Building an effective enterprise API strategy
How do you develop an API security strategy? Fools rush in: And it’s important to wrap your head around some basic questions first.
- Governance: Do you know and leverage your API security resources? Do you have a centralized approach to securing all your APIs across the landscape?
- Proliferation: Do you know your API landscape? What APIs have you got out there? How are they secured and being used?
Not certain of all the answers but looking at API security solutions to help you start clarifying them? Be careful. There are currently thousands of API security solutions on the market. And 21 leading full API lifecycle global vendors. If you start extending your API portfolio without a clear strategy, you’re at risk of incurring not only technical debt but spending hours and hours on security development time on a per API basis instead of establishing a scalable strategy.
To build an effective API strategy you’ll need to follow a plan-first, product-second approach. That’s because API security isn’t a single solution: It’s a group of technology that come together to execute on a unified strategy in which governance and proliferation are aligned. (see diagram below).
Protecting the complete API lifecycle
Of course, the rewards of API-led innovation require you to open your APIs to third parties in today's API-connected world. However, even the most creative, comprehensive and best-managed API strategy is still vulnerable to the latest and greatest malicious threats by unauthorized intrusions and hacking.
Your unified strategy should take a two-pronged approach: Firstly, it should include an API Gateway—as its cornerstone and secondly it should be managed using an API Specification—that extends across the entire API lifecycle—increasing security by plugging in other specialist tools as required.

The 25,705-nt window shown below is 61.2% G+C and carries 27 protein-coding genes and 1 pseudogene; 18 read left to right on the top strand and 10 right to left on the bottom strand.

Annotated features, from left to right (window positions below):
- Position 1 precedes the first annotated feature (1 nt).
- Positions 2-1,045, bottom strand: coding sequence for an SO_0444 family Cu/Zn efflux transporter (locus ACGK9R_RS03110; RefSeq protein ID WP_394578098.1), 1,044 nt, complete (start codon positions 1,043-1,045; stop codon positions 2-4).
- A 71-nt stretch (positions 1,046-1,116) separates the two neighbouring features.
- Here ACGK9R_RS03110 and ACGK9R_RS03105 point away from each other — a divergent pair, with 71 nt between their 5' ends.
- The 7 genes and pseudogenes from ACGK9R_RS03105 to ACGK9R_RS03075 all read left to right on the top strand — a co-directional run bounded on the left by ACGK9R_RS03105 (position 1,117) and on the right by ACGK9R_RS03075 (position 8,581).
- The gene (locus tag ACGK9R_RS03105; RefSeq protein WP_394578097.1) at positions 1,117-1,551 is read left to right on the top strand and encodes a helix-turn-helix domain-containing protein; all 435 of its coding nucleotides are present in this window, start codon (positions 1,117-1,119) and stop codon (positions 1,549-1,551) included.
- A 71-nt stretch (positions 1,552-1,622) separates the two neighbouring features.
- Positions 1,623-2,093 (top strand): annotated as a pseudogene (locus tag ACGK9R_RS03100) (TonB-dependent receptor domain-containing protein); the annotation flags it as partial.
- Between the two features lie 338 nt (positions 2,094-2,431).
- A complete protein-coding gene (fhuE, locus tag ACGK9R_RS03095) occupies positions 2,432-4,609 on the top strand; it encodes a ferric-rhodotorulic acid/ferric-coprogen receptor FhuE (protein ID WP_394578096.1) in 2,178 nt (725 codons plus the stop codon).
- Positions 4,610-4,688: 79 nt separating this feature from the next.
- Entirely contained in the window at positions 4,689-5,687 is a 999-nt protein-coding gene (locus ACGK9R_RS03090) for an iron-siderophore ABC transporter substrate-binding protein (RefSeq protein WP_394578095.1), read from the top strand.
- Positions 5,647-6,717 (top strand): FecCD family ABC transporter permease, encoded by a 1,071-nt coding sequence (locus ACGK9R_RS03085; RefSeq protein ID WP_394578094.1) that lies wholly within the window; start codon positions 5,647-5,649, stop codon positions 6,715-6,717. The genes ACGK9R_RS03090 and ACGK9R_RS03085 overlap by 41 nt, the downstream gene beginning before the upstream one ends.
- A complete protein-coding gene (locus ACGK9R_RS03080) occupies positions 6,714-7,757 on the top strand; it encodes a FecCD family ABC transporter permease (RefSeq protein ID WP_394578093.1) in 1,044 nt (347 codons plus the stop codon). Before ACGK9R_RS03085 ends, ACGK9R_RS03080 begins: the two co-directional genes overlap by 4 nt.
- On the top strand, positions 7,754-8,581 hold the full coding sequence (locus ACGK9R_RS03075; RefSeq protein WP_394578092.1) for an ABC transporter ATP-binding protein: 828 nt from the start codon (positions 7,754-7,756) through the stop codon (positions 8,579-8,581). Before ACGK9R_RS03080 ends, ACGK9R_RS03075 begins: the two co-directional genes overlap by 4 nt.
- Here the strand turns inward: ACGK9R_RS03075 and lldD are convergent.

Here’s both explained in more detail:
1. The API Gateway for central governance
Securing APIs individually is a difficult, time-consuming endeavor, and runs the additional risk of inconsistent security between APIs. Moreover, it hampers your ability to adapt your security posture to defend against emerging threats. This is where an API Gateway becomes a valuable tool in API defense. Your API Gateway is the security and policy enforcer for APIs and their internal applications and systems. The cornerstone of your API security strategy, the API Gateway standardizes your protection policies and governance across your API landscape. A powerful API Gateway understands what paths and operations are available to it and will automatically block any others: This makes it both guardian and gatekeeper.
The first step in your strategy should be to implement an API Gateway that forces your clients to access your APIs strictly through that gateway. This is easily accomplished by configuring your firewall to only allow access to your API endpoints from your gateway or gateway cluster. Forcing all API calls to come through the gateway provides a consistent security layer across APIs, along with centralized monitoring.